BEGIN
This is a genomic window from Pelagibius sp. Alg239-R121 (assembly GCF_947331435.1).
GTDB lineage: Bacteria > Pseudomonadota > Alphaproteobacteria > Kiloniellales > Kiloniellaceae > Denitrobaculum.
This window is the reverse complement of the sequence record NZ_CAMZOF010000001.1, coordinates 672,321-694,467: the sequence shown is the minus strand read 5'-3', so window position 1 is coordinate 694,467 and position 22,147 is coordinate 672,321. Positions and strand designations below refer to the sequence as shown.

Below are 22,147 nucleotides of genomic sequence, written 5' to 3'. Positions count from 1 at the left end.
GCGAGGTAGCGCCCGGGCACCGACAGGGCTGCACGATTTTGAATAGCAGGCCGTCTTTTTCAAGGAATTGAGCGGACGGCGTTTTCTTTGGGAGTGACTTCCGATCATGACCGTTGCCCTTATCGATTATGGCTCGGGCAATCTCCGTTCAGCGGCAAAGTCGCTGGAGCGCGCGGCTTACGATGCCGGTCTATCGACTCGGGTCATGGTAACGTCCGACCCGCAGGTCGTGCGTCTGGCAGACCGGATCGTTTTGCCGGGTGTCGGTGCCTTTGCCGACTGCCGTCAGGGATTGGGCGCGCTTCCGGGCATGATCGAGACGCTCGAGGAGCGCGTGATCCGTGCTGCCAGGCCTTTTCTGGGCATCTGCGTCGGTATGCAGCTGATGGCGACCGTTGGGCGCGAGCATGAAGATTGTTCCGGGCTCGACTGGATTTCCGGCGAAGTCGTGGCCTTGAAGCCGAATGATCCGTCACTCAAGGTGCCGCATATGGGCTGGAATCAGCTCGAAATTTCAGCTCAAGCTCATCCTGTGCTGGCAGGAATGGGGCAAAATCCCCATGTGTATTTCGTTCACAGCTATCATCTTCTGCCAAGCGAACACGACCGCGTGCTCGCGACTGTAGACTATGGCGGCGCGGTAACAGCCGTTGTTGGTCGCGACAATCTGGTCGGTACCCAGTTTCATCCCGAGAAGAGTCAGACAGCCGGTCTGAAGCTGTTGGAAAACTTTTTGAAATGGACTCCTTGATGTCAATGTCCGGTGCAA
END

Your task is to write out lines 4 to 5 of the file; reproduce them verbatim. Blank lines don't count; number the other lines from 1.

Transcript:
Below are 22,147 nucleotides of genomic sequence, written 5' to 3'. Positions count from 1 at the left end.
GCGAGGTAGCGCCCGGGCACCGACAGGGCTGCACGATTTTGAATAGCAGGCCGTCTTTTTCAAGGAATTGAGCGGACGGCGTTTTCTTTGGGAGTGACTTCCGATCATGACCGTTGCCCTTATCGATTATGGCTCGGGCAATCTCCGTTCAGCGGCAAAGTCGCTGGAGCGCGCGGCTTACGATGCCGGTCTATCGACTCGGGTCATGGTAACGTCCGACCCGCAGGTCGTGCGTCTGGCAGACCGGATCGTTTTGCCGGGTGTCGGTGCCTTTGCCGACTGCCGTCAGGGATTGGGCGCGCTTCCGGGCATGATCGAGACGCTCGAGGAGCGCGTGATCCGTGCTGCCAGGCCTTTTCTGGGCATCTGCGTCGGTATGCAGCTGATGGCGACCGTTGGGCGCGAGCATGAAGATTGTTCCGGGCTCGACTGGATTTCCGGCGAAGTCGTGGCCTTGAAGCCGAATGATCCGTCACTCAAGGTGCCGCATATGGGCTGGAATCAGCTCGAAATTTCAGCTCAAGCTCATCCTGTGCTGGCAGGAATGGGGCAAAATCCCCATGTGTATTTCGTTCACAGCTATCATCTTCTGCCAAGCGAACACGACCGCGTGCTCGCGACTGTAGACTATGGCGGCGCGGTAACAGCCGTTGTTGGTCGCGACAATCTGGTCGGTACCCAGTTTCATCCCGAGAAGAGTCAGACAGCCGGTCTGAAGCTGTTGGAAAACTTTTTGAAATGGACTCCTTGATGTCAATGTCCGGTGCAA